The company’s growth has not come without pain. The dancers decided to unionize in 2004, and a labor dispute over the initial union contract in 2005 resulted in program cancellations (including the lucrative Nutcracker) that cost the company well over $700,000. “We grew so quickly in my first five years here. I think the infrastructure around the dancers and the company and how we do business didn’t grow as quickly as our activity did,” Webre says. “Their decision to unionize was a logical one, and in retrospect a very good one. Our organization is much healthier now.” Webre feels healing from the dispute came about through returning to work. “Once the contract was signed, we really came back together in cooperation and collaboration. And I think the bonds were rebuilt in the studio.”

During the recent economic downturn, city funding of TWB has dropped 90 percent—from about $1 million pre-recession to $100,000 in 2009. Fortunately, ticket sales have increased and philanthropy has held steady. Webre has steered TWB away from cutting dancers or programming, instead focusing on streamlining company administration. “We do a lot with a little, and take an entrepreneurial approach,” he says. “We’ve got to be scrappy, and it’s really working.”

Looking ahead, Webre is excited about a new addition to the repertoire: the American Experience, a series of ballets based on great works of American literature. It started with Webre’s The Great Gatsby in 2010, and the spring of 2013 will bring his adaptation of Hemingway’s The Sun Also Rises. Other choreographers will be brought in to create future ballets for the project.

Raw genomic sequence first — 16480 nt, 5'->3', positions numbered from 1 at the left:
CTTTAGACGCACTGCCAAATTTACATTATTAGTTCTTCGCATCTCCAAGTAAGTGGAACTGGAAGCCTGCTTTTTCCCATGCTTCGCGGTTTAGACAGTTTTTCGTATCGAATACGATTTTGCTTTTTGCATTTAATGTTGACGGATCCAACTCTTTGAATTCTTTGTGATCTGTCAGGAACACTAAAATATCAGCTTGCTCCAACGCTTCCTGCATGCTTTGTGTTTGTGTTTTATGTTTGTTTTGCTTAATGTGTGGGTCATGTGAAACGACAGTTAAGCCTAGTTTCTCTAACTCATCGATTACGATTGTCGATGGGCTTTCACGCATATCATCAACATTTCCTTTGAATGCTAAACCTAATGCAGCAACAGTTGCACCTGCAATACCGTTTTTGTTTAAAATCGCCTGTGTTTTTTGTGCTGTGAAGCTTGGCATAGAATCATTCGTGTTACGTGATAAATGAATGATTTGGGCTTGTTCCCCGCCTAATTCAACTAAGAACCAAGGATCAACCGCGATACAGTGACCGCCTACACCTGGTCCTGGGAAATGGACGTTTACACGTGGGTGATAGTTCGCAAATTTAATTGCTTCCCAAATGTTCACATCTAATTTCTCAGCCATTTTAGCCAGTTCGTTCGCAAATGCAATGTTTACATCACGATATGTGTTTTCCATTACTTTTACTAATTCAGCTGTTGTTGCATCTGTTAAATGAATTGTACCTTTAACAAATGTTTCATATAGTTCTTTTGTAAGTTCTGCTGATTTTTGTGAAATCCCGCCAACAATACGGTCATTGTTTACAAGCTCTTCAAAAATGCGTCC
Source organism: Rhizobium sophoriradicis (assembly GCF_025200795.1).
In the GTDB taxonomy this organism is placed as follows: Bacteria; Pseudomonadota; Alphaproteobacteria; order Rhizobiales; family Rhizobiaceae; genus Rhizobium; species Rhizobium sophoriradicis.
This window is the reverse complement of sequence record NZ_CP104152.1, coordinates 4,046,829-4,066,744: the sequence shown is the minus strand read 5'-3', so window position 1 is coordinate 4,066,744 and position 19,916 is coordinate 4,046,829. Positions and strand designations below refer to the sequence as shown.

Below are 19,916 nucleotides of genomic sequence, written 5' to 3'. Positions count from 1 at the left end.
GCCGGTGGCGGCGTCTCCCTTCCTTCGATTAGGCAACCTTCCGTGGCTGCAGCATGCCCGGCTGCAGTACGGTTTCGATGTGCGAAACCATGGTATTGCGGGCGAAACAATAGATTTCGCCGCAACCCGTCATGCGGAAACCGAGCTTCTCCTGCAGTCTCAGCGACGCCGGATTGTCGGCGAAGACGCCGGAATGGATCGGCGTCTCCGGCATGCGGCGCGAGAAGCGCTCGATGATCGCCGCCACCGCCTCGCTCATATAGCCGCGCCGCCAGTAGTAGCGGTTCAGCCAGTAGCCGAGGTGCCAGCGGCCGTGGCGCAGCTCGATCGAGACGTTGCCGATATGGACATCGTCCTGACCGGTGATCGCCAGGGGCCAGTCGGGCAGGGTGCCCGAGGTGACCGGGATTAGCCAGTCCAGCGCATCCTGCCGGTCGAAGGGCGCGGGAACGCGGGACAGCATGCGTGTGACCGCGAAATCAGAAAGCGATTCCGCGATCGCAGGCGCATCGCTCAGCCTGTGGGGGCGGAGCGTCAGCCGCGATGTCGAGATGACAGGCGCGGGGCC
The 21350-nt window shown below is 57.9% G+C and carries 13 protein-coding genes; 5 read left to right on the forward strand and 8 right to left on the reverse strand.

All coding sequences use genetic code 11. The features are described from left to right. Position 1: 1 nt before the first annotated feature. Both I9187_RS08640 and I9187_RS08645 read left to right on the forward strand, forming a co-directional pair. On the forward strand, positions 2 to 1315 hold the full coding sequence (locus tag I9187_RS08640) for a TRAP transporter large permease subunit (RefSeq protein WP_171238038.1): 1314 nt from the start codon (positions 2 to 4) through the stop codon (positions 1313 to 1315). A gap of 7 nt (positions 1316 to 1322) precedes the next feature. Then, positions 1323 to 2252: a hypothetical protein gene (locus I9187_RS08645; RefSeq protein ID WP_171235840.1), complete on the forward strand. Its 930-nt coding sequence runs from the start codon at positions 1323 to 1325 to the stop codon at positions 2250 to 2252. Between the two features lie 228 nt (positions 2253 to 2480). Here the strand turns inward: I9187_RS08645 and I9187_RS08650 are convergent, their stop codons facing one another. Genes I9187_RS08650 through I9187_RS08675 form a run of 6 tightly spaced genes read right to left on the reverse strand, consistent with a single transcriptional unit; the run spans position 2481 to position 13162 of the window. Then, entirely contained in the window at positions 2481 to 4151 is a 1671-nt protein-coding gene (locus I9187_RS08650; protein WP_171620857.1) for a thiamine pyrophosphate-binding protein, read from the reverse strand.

In addition to the growing repertoire, the company has blossomed through the organization’s commitment to community engagement, fulfilled by a partnership with DC public schools, and the school’s studios at the Town Hall Education Arts and Recreation Center (THEARC) in southeast Washington, a historically underserved community. The success of both programs, says Webre, has bolstered TWB’s audience, student and donor populations. “The community of Washington, DC, cares about TWB not just because of our performances onstage, but because we’re contributing to the social fabric of the city.”

At A Glance

The Washington Ballet

Location: Washington, DC

Size: 23 dancers in the main company, 11 in the studio company

Height/body type: There are no expressed limitations, but Webre prefers a “lean, athletic look.”

Starting salary: $810.90/week for the first year, $926.72/week second year

Length of contract: 34 weeks

Touring: Occasional international tours


Audition Tip

“Check your insecurities at the door. You’ve got to take command of the studio, even if there are 80 other dancers around you. Ballet is best executed when dancers have a sense of authority. You’ve got to approach your day like a ballerina or a danseur noble in order to be one.” —Septime Webre